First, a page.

Petitioner Shyam Praad Sinha demands changes in Chota Nagpur Tenancy (CNT) Act, 1908 and Santhal Parganas Tenancy (Supplementary provisions) Act, 1949
A public interest litigation before the Supreme Court seeks changes in two decades-old laws that restrict the sale of tribal land to non-tribals.
Shyam Prasad Sinha, an 88-year-old resident of Ranchi, has claimed in his petition that he wants the development and progress of Adivasi society, which these two laws inhibit. Ram Lal Roy, counsel for the petitioner, told Down To Earth that the matter could come up for listing after June 20.
The Chota Nagpur Tenancy (CNT) Act was promulgated in British India in 1908. The Santhal Parganas Tenancy (Supplementary provisions) Act was promulgated in newly independent India.
The purpose of both these Acts was to prevent tribal land from being grabbed by non-tribals. Both Acts stipulate that no tribal land should be used for any commercial purposes.
They add that tribals can sell land only to other tribals. Farmers of the same tribe can buy and sell land among themselves but for that, they have to take permission from the district collector.
Also, land cannot be given on lease for more than six years under the Act. No commercial work can be done on the leased land.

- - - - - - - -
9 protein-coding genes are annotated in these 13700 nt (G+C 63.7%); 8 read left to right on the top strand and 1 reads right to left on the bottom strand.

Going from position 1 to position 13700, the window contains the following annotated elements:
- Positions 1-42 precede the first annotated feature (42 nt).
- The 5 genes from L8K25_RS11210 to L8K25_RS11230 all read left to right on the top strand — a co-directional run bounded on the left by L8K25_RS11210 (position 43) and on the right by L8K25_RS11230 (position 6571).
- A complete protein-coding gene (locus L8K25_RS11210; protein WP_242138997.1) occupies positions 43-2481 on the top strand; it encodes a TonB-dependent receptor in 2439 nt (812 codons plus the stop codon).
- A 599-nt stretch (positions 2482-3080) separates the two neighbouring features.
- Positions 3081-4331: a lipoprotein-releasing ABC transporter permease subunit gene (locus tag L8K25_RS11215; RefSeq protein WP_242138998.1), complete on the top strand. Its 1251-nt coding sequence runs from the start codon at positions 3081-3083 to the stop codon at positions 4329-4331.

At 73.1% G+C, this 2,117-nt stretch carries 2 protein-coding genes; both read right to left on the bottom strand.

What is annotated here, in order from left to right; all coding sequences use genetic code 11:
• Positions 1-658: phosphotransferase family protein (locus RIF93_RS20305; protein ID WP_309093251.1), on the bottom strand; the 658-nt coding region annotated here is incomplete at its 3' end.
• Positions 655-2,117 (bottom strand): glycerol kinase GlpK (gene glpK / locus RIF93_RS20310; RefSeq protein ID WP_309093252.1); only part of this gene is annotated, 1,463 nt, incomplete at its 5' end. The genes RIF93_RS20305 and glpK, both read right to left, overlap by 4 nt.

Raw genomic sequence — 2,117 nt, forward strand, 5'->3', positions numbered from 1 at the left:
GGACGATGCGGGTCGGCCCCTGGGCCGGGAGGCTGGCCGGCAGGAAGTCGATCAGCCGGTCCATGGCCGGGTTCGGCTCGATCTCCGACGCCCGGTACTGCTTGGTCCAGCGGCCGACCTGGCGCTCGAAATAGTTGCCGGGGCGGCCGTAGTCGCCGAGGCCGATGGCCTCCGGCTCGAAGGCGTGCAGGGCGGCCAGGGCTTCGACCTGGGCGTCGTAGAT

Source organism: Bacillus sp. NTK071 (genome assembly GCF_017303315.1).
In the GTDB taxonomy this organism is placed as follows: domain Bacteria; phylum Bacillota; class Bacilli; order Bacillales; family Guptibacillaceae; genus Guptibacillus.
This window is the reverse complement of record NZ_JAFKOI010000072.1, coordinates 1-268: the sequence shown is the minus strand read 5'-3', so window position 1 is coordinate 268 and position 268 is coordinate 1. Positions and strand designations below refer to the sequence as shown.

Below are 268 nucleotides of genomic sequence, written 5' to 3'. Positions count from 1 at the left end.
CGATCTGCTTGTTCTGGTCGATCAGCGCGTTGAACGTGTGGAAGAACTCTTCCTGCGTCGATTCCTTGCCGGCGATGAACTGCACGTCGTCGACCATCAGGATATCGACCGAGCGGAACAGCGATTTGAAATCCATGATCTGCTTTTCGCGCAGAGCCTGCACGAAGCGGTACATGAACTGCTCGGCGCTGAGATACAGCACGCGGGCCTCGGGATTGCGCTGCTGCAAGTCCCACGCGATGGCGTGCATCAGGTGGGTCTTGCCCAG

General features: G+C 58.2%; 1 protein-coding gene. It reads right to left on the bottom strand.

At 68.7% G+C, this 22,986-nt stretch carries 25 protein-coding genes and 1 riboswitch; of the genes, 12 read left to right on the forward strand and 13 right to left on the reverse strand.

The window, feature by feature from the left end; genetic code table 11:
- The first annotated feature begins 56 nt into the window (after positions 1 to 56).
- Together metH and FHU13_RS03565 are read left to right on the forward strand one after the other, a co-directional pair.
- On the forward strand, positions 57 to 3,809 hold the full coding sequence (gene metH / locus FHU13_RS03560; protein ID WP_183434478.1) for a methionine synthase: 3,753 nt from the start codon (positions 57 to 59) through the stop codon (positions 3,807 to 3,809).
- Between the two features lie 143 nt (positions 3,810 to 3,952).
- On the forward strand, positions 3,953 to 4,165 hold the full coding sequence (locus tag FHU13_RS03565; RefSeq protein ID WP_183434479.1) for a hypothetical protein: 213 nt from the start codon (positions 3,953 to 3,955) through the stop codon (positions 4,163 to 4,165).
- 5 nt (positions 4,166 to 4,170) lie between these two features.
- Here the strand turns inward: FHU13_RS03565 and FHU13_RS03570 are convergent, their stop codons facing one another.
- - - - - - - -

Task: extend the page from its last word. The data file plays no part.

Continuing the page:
This Act is applicable in all the districts of Jharkhand except the Santhal Parganas division. That division consists of six north-eastern districts namely Sahibganj, Godda, Pakur, Deoghar, Dumka and Jamtara.
Lands in this division are known as ‘ryots’ and are passed on to the son-in-law, who lives in the natal house of his wife (ghar jamai in Hindi). Land cannot be sold to non-tribals under the Santhal Parganas Tenancy (Supplementary provisions) Act, 1949, which is considered to be the codification of traditional Santhal customs.
Sinha’s petition blames the Acts for tribals not being able to mortgage their land since banks do not give loans for these lands as collateral owing to the provisions of the laws.
At the same time, more than 70 per cent of tribal land is being bought and sold illegally despite the Acts. There is no authority to prevent this prevention.
The petition terms the laws as ‘British’ and ‘symbols of slavery’. Government schemes for development works cannot be implemented in these areas, due to which these areas remain underdeveloped and poor. The petition states that at least the government should have the right to acquire land so that it can do developmental work.
However, Ram Lal Roy, Sinha’s lawyer, says if the Acts are abolished, it will open the sluice gates for non-tribals to buy these lands.
“I know how bad the condition of the tribals of Jharkhand is. They are very poor. In such a situation, allowing the complete buying and selling of their lands can harm them. Instead, a provision should be made so that their lands can be sold for residential purposes with limited scope and exemption. For this, it is necessary to change the old laws prohibiting the purchase and sale of land,” he told Down To Earth.
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